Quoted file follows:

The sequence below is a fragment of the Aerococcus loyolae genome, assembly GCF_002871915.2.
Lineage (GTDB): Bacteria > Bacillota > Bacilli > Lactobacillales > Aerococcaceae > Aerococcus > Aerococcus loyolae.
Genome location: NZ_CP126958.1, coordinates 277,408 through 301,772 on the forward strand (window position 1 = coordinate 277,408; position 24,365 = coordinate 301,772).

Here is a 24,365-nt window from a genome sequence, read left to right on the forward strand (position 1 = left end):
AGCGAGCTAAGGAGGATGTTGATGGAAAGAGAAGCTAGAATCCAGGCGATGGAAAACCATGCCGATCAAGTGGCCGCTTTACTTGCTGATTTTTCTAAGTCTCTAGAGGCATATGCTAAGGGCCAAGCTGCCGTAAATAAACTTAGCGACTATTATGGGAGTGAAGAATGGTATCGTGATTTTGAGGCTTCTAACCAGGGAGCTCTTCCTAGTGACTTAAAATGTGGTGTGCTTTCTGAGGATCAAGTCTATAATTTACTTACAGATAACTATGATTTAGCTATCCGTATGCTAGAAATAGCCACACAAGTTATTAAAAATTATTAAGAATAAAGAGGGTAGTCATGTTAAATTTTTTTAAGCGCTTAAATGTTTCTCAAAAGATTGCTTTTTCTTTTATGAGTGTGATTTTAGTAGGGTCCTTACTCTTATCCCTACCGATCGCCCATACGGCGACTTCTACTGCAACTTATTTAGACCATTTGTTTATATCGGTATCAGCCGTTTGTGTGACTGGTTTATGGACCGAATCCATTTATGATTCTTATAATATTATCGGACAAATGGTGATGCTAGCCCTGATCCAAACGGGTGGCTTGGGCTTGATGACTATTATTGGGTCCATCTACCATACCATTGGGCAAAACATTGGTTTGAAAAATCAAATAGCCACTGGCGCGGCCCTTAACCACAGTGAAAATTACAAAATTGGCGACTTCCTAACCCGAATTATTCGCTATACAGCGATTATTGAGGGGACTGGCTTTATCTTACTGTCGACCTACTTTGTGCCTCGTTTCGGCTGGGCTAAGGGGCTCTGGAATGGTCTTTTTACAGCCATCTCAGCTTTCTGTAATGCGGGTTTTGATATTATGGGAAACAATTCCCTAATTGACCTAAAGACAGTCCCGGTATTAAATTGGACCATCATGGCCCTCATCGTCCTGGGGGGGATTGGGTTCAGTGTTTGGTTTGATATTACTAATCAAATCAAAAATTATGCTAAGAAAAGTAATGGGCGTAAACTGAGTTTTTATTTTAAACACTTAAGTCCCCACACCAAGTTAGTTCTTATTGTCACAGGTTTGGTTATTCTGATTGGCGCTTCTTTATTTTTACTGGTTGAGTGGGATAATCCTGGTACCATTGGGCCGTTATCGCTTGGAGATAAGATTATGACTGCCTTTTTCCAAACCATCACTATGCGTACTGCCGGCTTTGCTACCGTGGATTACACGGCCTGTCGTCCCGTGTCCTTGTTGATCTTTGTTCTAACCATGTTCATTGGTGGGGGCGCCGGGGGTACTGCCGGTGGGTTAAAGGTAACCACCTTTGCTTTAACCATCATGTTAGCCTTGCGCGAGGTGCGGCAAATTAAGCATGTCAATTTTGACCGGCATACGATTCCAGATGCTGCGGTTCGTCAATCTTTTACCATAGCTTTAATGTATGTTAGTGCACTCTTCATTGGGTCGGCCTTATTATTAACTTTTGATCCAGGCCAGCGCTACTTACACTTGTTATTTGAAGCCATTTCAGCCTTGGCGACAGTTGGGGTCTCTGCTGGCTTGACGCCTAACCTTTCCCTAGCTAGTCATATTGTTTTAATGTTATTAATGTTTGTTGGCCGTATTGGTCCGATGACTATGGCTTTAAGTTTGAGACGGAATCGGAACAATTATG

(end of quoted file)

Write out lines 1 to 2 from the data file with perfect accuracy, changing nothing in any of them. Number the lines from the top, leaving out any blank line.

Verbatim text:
The sequence below is a fragment of the Aerococcus loyolae genome, assembly GCF_002871915.2.
Lineage (GTDB): Bacteria > Bacillota > Bacilli > Lactobacillales > Aerococcaceae > Aerococcus > Aerococcus loyolae.